Aside from these facts, it is very confusing how the City and especially the Mayor can NOT be concerned about the possible closing of Central High, given the time and taxpayer’s money they have spent developing the current City Strategic Plan, a plan that in 3 of it’s 4 ‘Key Strategic Directions’ states “Walkability within new/transitioning neighbourhoods and the downtown are a reality”, and “The City of Burlington is a leader in the stewardship of the environment while encouraging healthy lifestyles”, and also “Community members are engaged, empowered, welcomed and well-served by their city. Culture and
    community activities thrive, creating a positive sense of place, inclusivity and community.”
    Does closing Central High meet with ANY of these Key Strategic Directions? No, it does not. Central High School IS NOT THE PROBLEM.

    • JQ Public

      If your facts are correct, then you make a very good case for keeping Central High School open, for both the students and the community. A school is purpose built, generally to last a long, long time and to provide more than just a learning environment. It provides play areas and open space and a gathering spot for the community. Central High is exactly that, central to Burlington and central especially to its downtown, south Burlington neighbourhood. It is a walkable school for the neighbourhood, so important today when students are often bussed out of their neighbourhood into one they have no connection with. This just promotes inactivity and obesity in our youth. If density is happening here, and I see nothing to contradict this, then it would be a waste to give up on this school. As Mr. Muir advised, we paid for this school and we want our investment left as is. And I don’t even live downtown.

      • Tom Muir

        I don’t live downtown either.

        I like your listing of some of the purposes of schools. And this fits with the info and other purposes and community fits given by Concerned Parent.

        We need to make a running list of the things like this that people say here and anywhere else. It can be used when appropriate.

        Something like this big list needs to go to Jim Ridge (and Council) so he can get himself briefed by staff on what’s at stake for the big picture of Strategic Plan and Grow Bold and new Official Plan. I’m working on my own.

        In reading your comment here, I don’t know why, but the notion of “pop-up schools” came to mind as where we may be heading, in opposition to your remarks of long life schools, and many others just on this story.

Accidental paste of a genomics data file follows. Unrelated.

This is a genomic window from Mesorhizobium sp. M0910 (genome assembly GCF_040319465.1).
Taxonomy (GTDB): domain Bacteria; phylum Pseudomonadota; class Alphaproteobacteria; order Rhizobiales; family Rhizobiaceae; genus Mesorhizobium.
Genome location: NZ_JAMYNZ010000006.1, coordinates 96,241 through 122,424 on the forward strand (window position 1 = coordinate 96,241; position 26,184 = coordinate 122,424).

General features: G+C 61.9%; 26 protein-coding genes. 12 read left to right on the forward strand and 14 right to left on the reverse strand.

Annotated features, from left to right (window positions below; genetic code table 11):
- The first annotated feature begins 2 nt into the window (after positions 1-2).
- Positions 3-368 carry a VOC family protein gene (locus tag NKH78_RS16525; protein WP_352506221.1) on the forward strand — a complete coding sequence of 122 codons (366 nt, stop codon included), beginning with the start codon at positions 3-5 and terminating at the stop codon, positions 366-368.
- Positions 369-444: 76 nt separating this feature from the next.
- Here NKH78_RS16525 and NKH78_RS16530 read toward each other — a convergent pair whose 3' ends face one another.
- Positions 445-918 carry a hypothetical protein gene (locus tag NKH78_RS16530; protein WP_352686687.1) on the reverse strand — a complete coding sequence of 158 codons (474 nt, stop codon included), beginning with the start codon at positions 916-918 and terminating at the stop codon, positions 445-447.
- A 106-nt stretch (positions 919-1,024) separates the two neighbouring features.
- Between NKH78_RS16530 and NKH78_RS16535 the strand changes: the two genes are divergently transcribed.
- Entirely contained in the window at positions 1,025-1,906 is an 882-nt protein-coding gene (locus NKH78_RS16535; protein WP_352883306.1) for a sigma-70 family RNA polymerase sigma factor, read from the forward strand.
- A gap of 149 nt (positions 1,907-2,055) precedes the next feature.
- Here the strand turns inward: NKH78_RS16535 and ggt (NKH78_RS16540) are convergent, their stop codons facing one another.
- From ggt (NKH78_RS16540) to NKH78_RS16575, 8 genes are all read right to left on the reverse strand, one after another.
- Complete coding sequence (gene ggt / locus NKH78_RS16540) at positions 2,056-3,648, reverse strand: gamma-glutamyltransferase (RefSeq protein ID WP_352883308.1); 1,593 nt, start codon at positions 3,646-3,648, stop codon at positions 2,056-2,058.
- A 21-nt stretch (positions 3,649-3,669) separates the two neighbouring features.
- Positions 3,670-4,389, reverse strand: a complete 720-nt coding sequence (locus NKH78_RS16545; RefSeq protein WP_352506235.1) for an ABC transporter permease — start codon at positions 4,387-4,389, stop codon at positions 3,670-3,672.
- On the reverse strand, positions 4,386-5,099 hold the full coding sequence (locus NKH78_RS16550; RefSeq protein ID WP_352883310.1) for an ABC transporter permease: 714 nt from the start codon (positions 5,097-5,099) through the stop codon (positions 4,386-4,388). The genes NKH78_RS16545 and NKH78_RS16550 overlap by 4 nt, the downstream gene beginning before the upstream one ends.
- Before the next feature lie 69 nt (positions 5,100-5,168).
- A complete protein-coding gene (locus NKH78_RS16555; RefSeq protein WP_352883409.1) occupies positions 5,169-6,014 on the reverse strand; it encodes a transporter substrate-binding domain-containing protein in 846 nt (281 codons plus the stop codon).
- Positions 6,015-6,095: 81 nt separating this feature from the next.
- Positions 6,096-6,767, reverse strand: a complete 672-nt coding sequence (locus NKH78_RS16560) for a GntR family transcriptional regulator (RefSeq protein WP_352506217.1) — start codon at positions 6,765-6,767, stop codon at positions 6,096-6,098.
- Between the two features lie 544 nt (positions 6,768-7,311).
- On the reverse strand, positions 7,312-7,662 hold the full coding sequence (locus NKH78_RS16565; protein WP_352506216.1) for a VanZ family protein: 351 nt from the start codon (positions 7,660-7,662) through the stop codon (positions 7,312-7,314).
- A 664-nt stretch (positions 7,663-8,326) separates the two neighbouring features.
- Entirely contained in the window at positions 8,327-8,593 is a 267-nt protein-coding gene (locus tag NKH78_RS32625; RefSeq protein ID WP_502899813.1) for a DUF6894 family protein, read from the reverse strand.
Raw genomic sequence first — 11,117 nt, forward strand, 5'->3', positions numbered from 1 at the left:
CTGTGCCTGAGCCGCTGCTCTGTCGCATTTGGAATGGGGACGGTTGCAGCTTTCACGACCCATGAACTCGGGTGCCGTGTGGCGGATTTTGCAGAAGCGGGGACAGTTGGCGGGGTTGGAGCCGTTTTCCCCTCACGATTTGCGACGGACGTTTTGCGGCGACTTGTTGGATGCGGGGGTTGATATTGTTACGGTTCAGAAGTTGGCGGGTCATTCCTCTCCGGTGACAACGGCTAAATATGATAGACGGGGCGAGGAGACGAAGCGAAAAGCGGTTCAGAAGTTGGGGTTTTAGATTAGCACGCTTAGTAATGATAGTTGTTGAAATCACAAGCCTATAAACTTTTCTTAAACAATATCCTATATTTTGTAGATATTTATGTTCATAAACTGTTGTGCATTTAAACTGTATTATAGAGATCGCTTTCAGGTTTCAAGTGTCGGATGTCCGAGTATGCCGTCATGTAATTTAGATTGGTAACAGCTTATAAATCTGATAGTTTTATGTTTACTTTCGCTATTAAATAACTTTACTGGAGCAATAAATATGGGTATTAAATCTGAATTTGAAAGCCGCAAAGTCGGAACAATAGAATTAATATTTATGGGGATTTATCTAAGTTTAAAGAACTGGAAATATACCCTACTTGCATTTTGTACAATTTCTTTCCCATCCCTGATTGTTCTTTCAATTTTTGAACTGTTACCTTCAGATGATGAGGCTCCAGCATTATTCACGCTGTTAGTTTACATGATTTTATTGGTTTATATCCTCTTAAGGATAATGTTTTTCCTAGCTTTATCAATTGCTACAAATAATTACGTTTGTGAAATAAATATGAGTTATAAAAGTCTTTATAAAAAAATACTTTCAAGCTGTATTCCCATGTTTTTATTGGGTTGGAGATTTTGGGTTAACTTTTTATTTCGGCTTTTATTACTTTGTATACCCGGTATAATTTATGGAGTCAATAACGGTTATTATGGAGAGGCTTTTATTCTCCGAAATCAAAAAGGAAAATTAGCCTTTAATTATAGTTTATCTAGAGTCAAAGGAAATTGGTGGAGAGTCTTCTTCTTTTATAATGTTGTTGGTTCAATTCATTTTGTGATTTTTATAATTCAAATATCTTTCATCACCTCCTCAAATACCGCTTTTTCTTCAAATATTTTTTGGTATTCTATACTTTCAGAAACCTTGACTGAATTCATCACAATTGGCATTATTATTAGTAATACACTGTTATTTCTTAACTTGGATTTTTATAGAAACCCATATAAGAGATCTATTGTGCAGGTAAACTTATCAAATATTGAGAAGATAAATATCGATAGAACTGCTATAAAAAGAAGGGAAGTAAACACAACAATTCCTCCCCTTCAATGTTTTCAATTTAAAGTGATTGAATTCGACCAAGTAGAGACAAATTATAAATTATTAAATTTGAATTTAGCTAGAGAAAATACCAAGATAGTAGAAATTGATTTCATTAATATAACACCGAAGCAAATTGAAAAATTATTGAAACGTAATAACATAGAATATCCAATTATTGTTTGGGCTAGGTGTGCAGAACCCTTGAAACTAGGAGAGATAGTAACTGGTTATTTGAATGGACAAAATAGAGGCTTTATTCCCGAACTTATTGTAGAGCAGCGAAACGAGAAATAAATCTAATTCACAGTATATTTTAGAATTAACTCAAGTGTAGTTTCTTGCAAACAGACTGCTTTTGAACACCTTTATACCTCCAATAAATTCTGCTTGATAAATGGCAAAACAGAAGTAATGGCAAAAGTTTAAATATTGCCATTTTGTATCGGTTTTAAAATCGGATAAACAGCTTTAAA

• Len Collins

    Kudo’s to the elected officials (school board) who made the right , but unpopular decision to close inefficient , underused schools .
    The city wouldn’t want the school boards input on city maters and vice versa, so keep the city out of it , its not their decision to make .
    How about building on John Tory’s toll concept of “user pays” …For the folks in the area that want to keep it open, take the annual incremental cost of keeping it open and raise the taxes of those in the area benefiting from keeping and underused, inefficient school operating. Lets see how many signs stay up after that .

    Editor’s note: A decision about closing schools has not been made, And will not be made until the public participation process has been completed.

    • Tom Muir

      With all due respect, to me, you sound like you have a cash register for a heart.

      Supply and demand might work on paper, but it comes with a heartless, loveless city when applied to children and our schools.

      • John

        Tom, Len has in his own way made a very important point.

        Continuing to spend education dollars maintaining empty spaces instead of providing opportunities and choices for students is not in their best interest.

        We could just raise the education tax but, I suspect that would be a very different debate.

        • Tom Muir

          Obviously, we live in, and share, entirely different value systems. Like I said, supply and demand work on paper, but everything else of value is left out.

          John, you need to do the accounting of all the values before you make and support such points.

          This isn’t about the students, that’s just a sorry excuse. It’s really about politics and narrow accounts of money that leave out so many things that schools represent as part of the community and city fabric and need.

          We need all the schools that remain in Burlington as far as I’m concerned, and it looks like many parents and people feel the same way. We bought and paid for them, but now we have to give them back? It’s a ripoff!